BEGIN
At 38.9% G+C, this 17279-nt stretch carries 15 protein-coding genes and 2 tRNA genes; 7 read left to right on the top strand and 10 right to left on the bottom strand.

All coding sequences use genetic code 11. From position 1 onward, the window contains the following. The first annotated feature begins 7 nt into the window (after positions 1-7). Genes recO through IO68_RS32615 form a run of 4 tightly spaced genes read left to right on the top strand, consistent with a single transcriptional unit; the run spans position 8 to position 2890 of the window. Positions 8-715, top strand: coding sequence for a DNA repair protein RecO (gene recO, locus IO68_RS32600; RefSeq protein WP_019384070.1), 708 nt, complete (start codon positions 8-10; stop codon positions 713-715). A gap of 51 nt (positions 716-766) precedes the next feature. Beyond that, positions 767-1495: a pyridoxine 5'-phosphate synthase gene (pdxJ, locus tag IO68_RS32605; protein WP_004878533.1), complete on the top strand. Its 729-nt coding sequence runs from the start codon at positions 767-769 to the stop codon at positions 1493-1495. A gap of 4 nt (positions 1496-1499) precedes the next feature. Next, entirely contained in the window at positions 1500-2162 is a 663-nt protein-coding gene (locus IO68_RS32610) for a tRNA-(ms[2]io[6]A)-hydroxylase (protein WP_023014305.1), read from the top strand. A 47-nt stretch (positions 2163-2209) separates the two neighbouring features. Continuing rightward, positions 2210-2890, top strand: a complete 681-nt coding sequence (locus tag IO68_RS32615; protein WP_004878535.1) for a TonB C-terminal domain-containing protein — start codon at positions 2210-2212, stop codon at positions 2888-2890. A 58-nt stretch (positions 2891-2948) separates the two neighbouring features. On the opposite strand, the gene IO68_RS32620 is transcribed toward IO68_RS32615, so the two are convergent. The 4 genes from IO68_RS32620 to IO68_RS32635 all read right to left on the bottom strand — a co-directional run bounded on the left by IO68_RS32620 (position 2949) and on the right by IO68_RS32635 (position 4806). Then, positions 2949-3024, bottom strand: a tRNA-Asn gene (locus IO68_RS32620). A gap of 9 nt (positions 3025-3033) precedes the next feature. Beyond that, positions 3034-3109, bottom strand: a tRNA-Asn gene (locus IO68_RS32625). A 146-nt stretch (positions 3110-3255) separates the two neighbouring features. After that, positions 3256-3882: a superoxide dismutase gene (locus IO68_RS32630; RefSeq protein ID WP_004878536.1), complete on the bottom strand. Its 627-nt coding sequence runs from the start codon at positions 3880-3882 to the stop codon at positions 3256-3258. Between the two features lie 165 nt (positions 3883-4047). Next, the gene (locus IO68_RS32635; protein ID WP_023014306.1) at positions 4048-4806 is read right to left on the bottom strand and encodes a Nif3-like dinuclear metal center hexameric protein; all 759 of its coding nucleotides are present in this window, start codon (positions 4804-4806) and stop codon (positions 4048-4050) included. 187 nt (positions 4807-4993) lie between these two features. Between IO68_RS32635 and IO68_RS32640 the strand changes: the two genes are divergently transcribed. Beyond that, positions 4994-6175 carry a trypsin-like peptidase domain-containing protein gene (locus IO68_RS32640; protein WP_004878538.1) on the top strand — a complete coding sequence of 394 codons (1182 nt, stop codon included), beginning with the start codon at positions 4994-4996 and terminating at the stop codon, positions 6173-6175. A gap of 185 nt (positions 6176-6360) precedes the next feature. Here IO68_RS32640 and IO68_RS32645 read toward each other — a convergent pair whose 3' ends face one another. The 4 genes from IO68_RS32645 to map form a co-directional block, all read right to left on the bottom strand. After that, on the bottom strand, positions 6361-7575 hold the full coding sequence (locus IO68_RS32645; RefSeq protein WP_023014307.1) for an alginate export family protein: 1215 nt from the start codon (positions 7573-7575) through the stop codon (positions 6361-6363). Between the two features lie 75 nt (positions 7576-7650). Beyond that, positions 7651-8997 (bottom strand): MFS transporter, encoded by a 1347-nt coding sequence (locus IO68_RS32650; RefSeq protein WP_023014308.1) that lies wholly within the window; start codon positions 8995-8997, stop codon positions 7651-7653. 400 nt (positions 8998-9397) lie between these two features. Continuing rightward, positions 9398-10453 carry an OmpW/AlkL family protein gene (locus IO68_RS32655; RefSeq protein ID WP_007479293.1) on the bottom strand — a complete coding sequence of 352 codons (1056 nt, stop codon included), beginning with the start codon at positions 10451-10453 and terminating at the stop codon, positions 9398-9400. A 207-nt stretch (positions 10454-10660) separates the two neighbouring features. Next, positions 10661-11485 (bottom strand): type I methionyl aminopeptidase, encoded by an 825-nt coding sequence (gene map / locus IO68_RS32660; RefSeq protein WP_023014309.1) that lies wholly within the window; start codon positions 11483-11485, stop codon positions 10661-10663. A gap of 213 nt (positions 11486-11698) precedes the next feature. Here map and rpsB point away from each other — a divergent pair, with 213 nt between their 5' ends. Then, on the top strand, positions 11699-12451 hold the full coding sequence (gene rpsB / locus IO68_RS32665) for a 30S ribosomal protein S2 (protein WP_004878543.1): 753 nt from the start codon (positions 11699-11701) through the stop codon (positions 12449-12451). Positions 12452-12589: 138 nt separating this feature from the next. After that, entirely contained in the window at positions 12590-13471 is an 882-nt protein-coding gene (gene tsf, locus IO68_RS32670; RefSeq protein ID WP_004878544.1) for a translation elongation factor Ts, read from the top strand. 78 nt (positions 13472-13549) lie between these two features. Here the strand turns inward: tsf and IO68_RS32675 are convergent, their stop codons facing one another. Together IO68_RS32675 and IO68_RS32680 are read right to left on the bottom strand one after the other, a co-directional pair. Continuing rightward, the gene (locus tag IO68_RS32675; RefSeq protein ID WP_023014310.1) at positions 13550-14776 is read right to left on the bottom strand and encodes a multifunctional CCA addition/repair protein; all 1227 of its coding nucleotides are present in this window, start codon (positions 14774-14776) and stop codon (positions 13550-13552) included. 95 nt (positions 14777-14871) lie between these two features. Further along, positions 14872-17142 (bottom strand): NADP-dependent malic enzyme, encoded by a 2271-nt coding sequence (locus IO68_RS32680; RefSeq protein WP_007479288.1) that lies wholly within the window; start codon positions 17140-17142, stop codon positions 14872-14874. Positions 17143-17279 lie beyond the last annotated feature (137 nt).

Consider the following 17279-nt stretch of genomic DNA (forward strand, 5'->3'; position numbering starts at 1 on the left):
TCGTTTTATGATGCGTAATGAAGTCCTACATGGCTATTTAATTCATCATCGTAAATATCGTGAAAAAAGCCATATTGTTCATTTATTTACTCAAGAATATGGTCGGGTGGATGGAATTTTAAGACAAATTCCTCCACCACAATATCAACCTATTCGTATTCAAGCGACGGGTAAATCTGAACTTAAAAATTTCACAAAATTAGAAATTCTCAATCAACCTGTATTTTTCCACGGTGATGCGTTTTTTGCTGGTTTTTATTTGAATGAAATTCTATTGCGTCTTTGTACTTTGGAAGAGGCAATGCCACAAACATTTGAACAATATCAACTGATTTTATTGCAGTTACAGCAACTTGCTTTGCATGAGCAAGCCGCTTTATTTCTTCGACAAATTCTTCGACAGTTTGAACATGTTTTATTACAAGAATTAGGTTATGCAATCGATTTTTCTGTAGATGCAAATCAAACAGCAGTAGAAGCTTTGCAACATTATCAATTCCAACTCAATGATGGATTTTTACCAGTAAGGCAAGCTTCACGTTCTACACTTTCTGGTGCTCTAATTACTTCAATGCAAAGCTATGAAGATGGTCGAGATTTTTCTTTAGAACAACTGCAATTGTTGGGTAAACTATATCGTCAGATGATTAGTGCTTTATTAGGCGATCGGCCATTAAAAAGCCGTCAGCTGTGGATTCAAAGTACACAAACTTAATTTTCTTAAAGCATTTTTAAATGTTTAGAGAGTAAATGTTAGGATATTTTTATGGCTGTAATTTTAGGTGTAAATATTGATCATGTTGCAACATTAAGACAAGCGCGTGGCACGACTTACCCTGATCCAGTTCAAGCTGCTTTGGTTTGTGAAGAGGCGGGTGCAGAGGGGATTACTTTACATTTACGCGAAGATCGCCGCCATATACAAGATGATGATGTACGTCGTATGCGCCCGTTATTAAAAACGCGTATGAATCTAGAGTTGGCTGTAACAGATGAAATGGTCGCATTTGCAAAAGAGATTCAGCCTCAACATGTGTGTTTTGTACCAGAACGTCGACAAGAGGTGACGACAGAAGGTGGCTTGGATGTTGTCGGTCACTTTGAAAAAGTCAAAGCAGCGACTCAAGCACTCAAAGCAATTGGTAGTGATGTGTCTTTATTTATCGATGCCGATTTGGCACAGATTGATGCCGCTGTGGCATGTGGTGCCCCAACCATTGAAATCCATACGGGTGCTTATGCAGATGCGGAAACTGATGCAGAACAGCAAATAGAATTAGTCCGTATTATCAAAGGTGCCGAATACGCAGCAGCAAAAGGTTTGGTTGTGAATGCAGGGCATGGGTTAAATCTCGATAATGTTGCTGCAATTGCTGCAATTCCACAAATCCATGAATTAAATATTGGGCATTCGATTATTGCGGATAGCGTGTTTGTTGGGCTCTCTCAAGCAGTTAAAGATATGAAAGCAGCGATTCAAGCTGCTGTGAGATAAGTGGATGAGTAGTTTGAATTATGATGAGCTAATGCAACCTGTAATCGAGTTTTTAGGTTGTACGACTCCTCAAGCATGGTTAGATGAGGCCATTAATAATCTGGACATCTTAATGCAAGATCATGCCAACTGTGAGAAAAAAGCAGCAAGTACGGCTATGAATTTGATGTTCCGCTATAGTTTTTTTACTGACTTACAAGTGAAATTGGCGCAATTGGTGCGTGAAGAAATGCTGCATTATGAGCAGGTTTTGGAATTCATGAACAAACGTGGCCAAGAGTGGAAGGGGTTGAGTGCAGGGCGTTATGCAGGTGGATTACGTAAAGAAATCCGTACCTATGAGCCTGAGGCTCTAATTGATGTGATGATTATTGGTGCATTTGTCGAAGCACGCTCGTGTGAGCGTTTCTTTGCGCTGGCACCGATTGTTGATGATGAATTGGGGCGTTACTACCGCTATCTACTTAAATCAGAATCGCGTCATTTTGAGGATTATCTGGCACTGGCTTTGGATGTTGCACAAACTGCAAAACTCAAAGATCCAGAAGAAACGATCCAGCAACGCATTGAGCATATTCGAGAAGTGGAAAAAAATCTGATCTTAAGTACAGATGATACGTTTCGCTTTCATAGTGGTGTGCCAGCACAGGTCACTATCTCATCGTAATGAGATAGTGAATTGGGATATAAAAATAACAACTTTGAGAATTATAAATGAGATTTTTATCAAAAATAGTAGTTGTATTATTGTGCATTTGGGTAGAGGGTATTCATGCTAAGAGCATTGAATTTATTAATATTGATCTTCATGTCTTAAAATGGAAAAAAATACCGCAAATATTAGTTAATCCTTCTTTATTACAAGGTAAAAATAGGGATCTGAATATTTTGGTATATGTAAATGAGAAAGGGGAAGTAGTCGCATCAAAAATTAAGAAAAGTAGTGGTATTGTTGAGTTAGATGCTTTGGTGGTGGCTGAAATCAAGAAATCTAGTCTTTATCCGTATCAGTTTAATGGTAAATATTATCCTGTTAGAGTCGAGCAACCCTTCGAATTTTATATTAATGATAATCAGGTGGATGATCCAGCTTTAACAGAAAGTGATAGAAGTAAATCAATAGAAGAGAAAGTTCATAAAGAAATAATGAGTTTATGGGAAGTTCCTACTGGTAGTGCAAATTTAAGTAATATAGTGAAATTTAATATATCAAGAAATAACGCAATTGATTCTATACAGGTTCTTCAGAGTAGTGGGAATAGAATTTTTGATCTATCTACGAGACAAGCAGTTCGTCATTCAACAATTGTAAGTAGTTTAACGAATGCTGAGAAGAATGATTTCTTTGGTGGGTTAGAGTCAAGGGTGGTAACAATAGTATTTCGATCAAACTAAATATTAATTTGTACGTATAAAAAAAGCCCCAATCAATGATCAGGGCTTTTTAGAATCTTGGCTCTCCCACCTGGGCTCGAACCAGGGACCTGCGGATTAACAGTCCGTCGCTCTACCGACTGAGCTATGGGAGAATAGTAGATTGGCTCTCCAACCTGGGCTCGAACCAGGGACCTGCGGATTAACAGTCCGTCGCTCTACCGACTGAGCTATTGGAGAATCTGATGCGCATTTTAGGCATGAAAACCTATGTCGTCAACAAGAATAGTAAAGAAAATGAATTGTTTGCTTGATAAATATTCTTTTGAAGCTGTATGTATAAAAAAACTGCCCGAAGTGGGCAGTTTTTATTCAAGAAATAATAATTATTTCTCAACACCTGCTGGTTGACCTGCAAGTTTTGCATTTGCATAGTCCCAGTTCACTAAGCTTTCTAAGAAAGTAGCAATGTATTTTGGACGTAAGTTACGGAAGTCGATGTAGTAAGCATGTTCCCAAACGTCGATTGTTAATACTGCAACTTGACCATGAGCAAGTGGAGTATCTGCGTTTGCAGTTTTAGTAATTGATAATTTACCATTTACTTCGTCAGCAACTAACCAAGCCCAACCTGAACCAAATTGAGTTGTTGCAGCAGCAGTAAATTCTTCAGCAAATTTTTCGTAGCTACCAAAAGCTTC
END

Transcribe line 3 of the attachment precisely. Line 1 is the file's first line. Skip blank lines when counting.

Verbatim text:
Consider the following 17279-nt stretch of genomic DNA (forward strand, 5'->3'; position numbering starts at 1 on the left):